Enumerating three errors, Daniel Wesley Forsythe appeals the dismissal of his suit against Annie Ray Gay
The following facts are undisputed. Forsythe and Gay were involved in an automobile accident on October 15, 1993. As the statute of limitation was about to expire, Forsythe filed suit against Gay, with an entry of service entered the next day on Gay's daughter, Mildred Spradlin, who lived next door. 1
Gay, however, was never served with a copy of the suit, and in her amended answer, she raised the issue of insufficiency of service of process. On that basis, the trial court dismissed Forsythe's action. Forsythe appeals. Held:
1. Forsythe contends that the trial court erred in dismissing his complaint because the court failed to consider the "continuing familial relationship" between Gay and Spradlin. Forsythe claims that the service on Spradlin, Gay's daughter, was legally sufficient to satisfy the statutory requirements of OCGA 9-11-4
(b). We disagree. The Supreme Court of Georgia abolished the more lenient "substantial compliance" rule with respect to service of process. Bible v. Bible, 259 Ga. 418
, 419 (383 SE2d 108
) (1989). The court held that "OCGA 9-11-4
(d) (7) means exactly what it states, and that service under this section must be made as provided." Id. at 419.
(d) (7) requires that a copy of the summons and complaint be delivered to a defendant personally, or be left at his "dwelling house or usual place of abode with some person of suitable age and discretion then residing therein . . . ." In this case, service was not effectuated on Gay or on someone dwelling at Gay's usual place of abode. Compare Wolfe v. Rhodes, 166 Ga. App. 845
, 847 (305 SE2d 606
) (1983) (continuing familial relationship between defendant and her resident husband). Gay's evidence that service on her daughter failed to strictly comply with the statute overcomes the presumption of proper service created by the return. See Nucor Corp. v. Meyers, 211 Ga. App. 787
, 788-789 (1) (440 SE2d 531
Notwithstanding Forsythe's argument to the contrary, Finch v. Weaver, 213 Ga. App. 514 (445 SE2d 289) (1994)
neither demands nor authorizes a different result. In Finch, unlike here, Weaver's sister was served the summons and complaint on the common grounds of a family compound. Id. at 515. At the time of service on the defendant's sister, the compound was considered one piece of property and had no separate addresses for the various occupants. Id. at 515 (1).
2. Forsythe contends that the trial court failed to consider whether Spradlin was acting as Gay's agent at the time of service. He alleges that because Gay's mental health was declining, Spradlin became her mother's de facto agent in handling her affairs.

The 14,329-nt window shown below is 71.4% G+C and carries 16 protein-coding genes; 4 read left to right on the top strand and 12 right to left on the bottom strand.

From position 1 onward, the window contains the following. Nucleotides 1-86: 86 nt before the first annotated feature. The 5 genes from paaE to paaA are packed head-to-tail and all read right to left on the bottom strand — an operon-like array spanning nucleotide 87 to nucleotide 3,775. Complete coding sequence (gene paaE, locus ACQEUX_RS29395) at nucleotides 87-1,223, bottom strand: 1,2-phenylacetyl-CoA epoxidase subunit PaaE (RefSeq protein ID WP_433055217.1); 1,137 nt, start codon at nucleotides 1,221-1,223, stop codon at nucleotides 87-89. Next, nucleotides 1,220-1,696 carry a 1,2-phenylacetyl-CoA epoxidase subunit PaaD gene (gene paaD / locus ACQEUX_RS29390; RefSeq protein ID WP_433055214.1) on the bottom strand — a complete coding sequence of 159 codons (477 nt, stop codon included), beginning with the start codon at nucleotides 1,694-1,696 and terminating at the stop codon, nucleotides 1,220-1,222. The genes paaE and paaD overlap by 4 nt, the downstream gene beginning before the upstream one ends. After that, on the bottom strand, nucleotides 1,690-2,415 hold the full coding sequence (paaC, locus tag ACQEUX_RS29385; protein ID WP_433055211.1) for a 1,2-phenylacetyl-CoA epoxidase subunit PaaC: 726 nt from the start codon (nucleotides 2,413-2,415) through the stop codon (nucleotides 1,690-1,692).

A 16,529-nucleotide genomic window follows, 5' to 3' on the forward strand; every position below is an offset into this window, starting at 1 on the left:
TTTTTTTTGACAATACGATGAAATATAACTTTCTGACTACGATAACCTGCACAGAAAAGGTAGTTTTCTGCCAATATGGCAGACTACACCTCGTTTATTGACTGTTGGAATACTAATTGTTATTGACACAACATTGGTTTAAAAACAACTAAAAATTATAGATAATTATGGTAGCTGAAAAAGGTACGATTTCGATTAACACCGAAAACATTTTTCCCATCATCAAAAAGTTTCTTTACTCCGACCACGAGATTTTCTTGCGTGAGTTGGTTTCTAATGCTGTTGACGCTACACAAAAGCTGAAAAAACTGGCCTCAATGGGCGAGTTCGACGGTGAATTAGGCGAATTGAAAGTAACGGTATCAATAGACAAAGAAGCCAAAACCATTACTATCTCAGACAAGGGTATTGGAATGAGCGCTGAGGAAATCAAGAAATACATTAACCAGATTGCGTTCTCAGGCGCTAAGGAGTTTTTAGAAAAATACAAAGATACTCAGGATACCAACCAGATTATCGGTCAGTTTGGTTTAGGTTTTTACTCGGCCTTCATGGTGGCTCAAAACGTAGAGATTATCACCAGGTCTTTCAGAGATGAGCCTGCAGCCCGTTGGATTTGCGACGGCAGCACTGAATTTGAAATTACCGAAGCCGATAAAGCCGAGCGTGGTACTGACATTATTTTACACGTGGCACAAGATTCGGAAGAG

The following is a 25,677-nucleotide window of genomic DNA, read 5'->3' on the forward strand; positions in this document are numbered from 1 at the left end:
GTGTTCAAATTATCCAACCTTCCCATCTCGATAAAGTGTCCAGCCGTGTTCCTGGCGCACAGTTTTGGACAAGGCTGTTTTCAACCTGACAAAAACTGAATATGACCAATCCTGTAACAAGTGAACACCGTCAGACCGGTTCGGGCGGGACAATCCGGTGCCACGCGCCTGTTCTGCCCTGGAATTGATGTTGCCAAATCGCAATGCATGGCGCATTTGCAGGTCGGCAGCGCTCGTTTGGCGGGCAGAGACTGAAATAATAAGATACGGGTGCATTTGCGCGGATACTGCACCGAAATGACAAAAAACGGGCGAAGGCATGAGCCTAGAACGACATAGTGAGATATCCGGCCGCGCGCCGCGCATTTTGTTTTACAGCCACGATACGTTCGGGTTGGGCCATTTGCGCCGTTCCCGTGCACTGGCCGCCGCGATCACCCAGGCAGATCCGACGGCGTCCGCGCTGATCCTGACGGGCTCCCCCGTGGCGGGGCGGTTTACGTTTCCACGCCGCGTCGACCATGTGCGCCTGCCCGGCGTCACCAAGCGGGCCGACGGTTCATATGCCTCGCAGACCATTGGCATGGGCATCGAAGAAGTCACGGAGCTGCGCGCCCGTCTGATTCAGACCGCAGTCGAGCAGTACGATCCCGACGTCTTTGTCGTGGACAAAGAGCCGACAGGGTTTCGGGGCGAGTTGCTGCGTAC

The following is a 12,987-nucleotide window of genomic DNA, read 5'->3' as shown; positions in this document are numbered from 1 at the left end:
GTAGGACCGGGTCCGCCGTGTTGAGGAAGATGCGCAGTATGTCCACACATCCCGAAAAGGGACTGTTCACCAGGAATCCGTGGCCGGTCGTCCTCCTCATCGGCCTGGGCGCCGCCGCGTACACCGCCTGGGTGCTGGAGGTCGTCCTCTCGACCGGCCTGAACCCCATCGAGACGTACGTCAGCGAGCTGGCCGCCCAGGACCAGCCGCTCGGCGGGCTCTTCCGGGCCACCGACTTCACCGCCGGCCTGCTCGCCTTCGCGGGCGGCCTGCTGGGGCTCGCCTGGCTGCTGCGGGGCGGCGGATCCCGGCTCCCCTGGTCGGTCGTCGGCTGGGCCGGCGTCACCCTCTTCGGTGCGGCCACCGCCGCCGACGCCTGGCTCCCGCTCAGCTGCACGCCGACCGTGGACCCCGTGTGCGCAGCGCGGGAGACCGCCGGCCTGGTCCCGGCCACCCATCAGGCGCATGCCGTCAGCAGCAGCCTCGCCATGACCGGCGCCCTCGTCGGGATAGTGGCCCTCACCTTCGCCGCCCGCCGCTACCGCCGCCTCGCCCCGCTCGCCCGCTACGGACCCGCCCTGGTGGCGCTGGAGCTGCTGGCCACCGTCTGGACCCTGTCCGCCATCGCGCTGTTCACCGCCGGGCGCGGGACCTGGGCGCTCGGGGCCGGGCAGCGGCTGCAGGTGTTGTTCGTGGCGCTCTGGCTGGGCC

(d) (7) authorizes service to "an agent authorized by appointment or by law to receive service of process." However, the record fails to show that Spradlin was ever appointed Gay's legal guardian or that Spradlin obtained a power of attorney from Gay. See Faulkenberry v. Elkins, 213 Ga. App. 472
, 474-475 (2) (445 SE2d 283
) (1994) (mental or physical impairment is never presumed and must be proven). In strictly construing OCGA 9-11-4
(d) (7) as we must, the statute by its plain terms precludes Forsythe's de facto agency argument. See Bible, 259 Ga. at 419.
3. Less than ten days after filing suit, Forsythe received $25,000 from State Farm Mutual Automobile Insurance Company ("State Farm") in exchange for releasing Gay and State Farm from any and all claims, except those under his own uninsured/underinsured motorist coverage with State Farm. Forsythe contends that Gay was estopped from asserting the defense of insufficiency of service of process because State Farm duped him into releasing his claims at a time when State Farm knew about the service problem. See OCGA 24-4-27
. This argument is factually flawed for several reasons. "In order for an equitable estoppel to arise, there must generally be some intended deception in the conduct or declarations of the party to be estopped . . . ." Id. In light of the undisputed evidence that Gay was never informed of the pending litigation, it defies logic to conclude that she intentionally deceived Forsythe. The allegation that State Farm somehow duped Forsythe has no relevance because State Farm is not a party to this case. In any event, Forsythe's counsel knew or should have known about the service problem before State Farm learned of the same. Inasmuch as Forsythe failed to cite to any record evidence or to offer any supporting legal authority, this fanciful argument is deemed abandoned. Court of Appeals Rule 27 (c) (2) and (3) (i).
Beck, Owen & Murray, Richard L. Collier, for appellee.